Albion Monitor /News
[Editor's note: See "Liberal Demos Favored Over Moderates" in an earlier edition of the Monitor for a similar analysis of 1994 election returns]

Election Analysis Shows Voters Still Hate Moderates

by Leonard Williams and Neil Wollman

Another election, another myth. Before Americans once again swallow the claims of political pundits, let's take a look at what actually happens to incumbents running for reelection to the U.S. House of Representatives.

In 1994, the conventional wisdom regarding that year's Republican sweep was that voters had decisively rejected old-style liberalism. Upon closer analysis, though, more moderate Democratic incumbents were more likely to lose their bids for reelection than were liberal ones, losing nearly 20% more of their races than did liberals.

This effect was even more evident in marginal districts, in which Democrats had won narrowly in 1992, where the gap widened to 27 percentage points. What was true regarding won/loss records was also true with regard to the proportion of votes Democratic incumbents received. Here again, liberals were more successful than moderates. Over the last two House elections, liberal Democratic incumbents have won over 95% of their reelection efforts -- hardly a rejection of their ideology.

"Extreme" Republicans and Democrats beat out moderates
Now that the 1996 election has come and gone, the conventional wisdom for that year was that voters had turned away Republican conservatives because of the extremism associated with Newt Gingrich. In short, the American people are now said to have moved from the rejection of liberals in 1994 to the ejection of extremists in 1996. Once again, the facts don't support this interpretation.

Though less decisively than was the case for liberal Democrats in 1994, conservative Republicans were still more likely to win in 1996 than were their more moderate counterparts.

Indeed, conservatives won a full 95% of their races, outdistancing those more moderate by about 6%. Our analysis also shows that conservative Republicans did better than more moderate ones even in marginal districts (where the incumbent had received less than 55% of the vote in 1994), widening the gap to 13%.

As with the Democratic incumbents in 1994, the more ideologically extreme Republican incumbents also received a higher percentage of the vote than did their more moderate colleagues.

No matter what people may say they want, or what analysts say people want, recent election results suggest that voters have not rewarded ideological moderation
Our statistical analysis correlated political ideology (measured by the ratings produced by the American Conservative Union, the Americans for Democratic Action, and the National Journal) with electoral outcomes (measured by whether or not an incumbent won or lost a bid for reelection, as well as by the percentage of votes an incumbent received). Though percentages differed to some degree among the scales (and thus we averaged them), the same basic results occurred for all three measures.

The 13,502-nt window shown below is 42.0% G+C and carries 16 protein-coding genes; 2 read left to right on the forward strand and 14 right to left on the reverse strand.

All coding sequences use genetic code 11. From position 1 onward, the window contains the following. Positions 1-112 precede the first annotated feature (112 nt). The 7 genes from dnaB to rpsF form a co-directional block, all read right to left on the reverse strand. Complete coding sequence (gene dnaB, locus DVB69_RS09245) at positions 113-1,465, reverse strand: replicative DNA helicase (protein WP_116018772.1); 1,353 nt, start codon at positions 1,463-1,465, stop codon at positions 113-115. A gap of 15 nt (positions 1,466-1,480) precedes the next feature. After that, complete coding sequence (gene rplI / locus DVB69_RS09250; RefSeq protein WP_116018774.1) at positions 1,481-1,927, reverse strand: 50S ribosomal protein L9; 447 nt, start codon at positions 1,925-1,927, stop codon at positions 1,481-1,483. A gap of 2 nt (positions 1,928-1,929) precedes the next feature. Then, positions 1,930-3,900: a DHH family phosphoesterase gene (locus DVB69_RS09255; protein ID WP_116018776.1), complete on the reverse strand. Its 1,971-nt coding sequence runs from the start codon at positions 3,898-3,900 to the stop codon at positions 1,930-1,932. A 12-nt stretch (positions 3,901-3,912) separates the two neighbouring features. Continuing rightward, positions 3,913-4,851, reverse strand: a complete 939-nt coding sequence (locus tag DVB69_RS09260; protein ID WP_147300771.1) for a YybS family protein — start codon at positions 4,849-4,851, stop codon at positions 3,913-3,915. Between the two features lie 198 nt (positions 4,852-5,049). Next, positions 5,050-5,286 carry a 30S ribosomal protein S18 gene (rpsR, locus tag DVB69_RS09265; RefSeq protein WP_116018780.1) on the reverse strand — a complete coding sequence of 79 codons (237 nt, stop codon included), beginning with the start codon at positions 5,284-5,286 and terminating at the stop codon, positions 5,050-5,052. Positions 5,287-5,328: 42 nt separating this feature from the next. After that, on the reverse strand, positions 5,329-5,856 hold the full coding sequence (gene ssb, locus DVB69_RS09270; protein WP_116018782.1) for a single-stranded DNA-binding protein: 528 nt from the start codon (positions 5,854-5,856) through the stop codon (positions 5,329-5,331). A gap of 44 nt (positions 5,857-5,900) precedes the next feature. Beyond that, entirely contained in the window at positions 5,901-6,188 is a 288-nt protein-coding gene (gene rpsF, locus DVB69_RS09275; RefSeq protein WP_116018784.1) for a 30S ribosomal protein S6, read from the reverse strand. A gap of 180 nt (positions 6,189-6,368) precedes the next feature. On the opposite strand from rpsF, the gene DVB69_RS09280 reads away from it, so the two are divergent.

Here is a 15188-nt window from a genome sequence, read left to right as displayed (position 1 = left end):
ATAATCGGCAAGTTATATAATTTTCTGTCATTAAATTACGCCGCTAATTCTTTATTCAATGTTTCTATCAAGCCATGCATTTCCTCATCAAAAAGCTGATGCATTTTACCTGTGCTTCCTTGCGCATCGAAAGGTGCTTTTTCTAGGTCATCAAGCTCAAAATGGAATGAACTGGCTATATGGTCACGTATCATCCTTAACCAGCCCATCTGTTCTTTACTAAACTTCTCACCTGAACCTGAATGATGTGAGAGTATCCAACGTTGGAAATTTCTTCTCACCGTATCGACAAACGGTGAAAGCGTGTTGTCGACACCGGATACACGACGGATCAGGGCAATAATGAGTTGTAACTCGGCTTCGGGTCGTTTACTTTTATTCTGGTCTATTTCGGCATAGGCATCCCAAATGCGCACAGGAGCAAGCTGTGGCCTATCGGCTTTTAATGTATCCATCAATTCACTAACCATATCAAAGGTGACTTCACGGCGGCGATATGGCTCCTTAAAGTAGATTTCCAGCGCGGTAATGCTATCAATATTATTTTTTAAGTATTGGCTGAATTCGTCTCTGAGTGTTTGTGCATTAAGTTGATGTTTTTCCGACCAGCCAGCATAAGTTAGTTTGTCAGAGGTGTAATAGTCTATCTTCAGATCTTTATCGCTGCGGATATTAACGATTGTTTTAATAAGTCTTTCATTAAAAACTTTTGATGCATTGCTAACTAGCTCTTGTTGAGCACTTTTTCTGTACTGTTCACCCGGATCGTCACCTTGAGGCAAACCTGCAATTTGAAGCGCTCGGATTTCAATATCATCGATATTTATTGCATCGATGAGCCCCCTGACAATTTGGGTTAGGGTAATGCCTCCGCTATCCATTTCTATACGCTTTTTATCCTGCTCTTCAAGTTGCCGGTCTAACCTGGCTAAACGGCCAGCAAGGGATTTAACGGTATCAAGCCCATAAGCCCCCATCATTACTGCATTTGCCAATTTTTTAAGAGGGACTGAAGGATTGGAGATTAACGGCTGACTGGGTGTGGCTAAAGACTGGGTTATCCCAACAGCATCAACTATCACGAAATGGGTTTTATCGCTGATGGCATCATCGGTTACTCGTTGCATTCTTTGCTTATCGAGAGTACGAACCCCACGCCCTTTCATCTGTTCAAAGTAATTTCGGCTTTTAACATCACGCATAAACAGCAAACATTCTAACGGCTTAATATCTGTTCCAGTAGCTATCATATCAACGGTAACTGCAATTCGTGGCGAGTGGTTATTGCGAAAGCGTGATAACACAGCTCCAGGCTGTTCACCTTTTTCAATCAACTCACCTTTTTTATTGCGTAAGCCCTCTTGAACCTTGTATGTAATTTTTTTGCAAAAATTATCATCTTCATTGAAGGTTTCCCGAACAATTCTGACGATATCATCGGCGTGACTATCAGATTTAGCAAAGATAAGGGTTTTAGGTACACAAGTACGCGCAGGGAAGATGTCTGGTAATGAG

Those on the extremes were more likely to win than those more in the middle, with the effect exaggerated in marginal districts. For the analysis, incumbents from each party were placed into one of four categories -- conservative, moderate conservative, moderate liberal, and liberal. We then compared liberals with moderate liberals, among Democratic incumbents, and conservatives with moderate conservatives, among Republicans.

Our work has revealed that when Americans reject incumbent members of Congress, they reject moderates more often than they do liberals or conservatives. And, contrary to conventional wisdom, in the competitive arena of marginal districts, ideology becomes more important, not less so. Also, for both election years, for both parties, more moderate incumbents garnered fewer votes than did those on the extremes. The advantage for liberal Democrats in 1994 and 1996 averaged 7.5 percentage points, while for conservative Republicans the average was 2.5.

No matter what people may say they want, or what analysts say people want, recent election results suggest that voters have not rewarded ideological moderation. Moreover, even if the electorate desires bipartisanship, they likely have not picked the best people to bring it about. Contrary to today's conventional wisdom, the voters seem more comfortable with those on either side of the street than with those in the middle of the road.

Leonard Williams, Professor of Political Science, has published work in the areas of political ideology and campaign advertising. Neil Wollman, Professor of Psychology, has written on the application of psychological principles to the political process

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Albion Monitor April 3, 1997 (

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